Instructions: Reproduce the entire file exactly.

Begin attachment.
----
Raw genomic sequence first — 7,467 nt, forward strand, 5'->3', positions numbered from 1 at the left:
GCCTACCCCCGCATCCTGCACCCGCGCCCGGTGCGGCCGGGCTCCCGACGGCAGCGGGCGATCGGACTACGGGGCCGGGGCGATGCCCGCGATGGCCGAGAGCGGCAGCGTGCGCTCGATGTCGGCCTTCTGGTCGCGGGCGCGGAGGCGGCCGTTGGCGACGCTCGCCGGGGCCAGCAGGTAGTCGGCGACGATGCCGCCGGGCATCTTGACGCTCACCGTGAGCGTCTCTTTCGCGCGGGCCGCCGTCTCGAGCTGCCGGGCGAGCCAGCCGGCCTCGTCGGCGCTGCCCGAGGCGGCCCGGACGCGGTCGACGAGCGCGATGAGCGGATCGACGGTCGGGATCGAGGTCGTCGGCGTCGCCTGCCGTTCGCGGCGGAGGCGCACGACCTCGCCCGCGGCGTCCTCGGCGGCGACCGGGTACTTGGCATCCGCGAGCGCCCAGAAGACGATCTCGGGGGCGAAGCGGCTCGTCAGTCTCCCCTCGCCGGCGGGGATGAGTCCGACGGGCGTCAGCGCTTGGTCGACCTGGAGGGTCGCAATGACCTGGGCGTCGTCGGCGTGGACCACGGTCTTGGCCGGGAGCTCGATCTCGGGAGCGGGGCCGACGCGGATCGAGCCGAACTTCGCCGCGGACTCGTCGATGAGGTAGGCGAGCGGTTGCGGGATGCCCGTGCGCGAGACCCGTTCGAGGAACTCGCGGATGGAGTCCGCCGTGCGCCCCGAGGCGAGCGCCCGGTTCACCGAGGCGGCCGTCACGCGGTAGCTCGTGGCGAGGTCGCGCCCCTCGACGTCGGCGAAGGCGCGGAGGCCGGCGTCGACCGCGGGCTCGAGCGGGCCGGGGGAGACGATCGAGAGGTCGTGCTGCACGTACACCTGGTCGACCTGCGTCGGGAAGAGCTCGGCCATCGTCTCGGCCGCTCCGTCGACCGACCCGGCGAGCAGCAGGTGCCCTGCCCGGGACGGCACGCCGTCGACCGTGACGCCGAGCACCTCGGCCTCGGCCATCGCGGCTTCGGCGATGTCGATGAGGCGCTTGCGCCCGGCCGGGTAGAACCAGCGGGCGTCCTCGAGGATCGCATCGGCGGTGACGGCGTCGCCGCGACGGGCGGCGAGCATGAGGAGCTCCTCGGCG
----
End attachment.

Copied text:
Raw genomic sequence first — 7,467 nt, forward strand, 5'->3', positions numbered from 1 at the left:
GCCTACCCCCGCATCCTGCACCCGCGCCCGGTGCGGCCGGGCTCCCGACGGCAGCGGGCGATCGGACTACGGGGCCGGGGCGATGCCCGCGATGGCCGAGAGCGGCAGCGTGCGCTCGATGTCGGCCTTCTGGTCGCGGGCGCGGAGGCGGCCGTTGGCGACGCTCGCCGGGGCCAGCAGGTAGTCGGCGACGATGCCGCCGGGCATCTTGACGCTCACCGTGAGCGTCTCTTTCGCGCGGGCCGCCGTCTCGAGCTGCCGGGCGAGCCAGCCGGCCTCGTCGGCGCTGCCCGAGGCGGCCCGGACGCGGTCGACGAGCGCGATGAGCGGATCGACGGTCGGGATCGAGGTCGTCGGCGTCGCCTGCCGTTCGCGGCGGAGGCGCACGACCTCGCCCGCGGCGTCCTCGGCGGCGACCGGGTACTTGGCATCCGCGAGCGCCCAGAAGACGATCTCGGGGGCGAAGCGGCTCGTCAGTCTCCCCTCGCCGGCGGGGATGAGTCCGACGGGCGTCAGCGCTTGGTCGACCTGGAGGGTCGCAATGACCTGGGCGTCGTCGGCGTGGACCACGGTCTTGGCCGGGAGCTCGATCTCGGGAGCGGGGCCGACGCGGATCGAGCCGAACTTCGCCGCGGACTCGTCGATGAGGTAGGCGAGCGGTTGCGGGATGCCCGTGCGCGAGACCCGTTCGAGGAACTCGCGGATGGAGTCCGCCGTGCGCCCCGAGGCGAGCGCCCGGTTCACCGAGGCGGCCGTCACGCGGTAGCTCGTGGCGAGGTCGCGCCCCTCGACGTCGGCGAAGGCGCGGAGGCCGGCGTCGACCGCGGGCTCGAGCGGGCCGGGGGAGACGATCGAGAGGTCGTGCTGCACGTACACCTGGTCGACCTGCGTCGGGAAGAGCTCGGCCATCGTCTCGGCCGCTCCGTCGACCGACCCGGCGAGCAGCAGGTGCCCTGCCCGGGACGGCACGCCGTCGACCGTGACGCCGAGCACCTCGGCCTCGGCCATCGCGGCTTCGGCGATGTCGATGAGGCGCTTGCGCCCGGCCGGGTAGAACCAGCGGGCGTCCTCGAGGATCGCATCGGCGGTGACGGCGTCGCCGCGACGGGCGGCGAGCATGAGGAGCTCCTCGGCG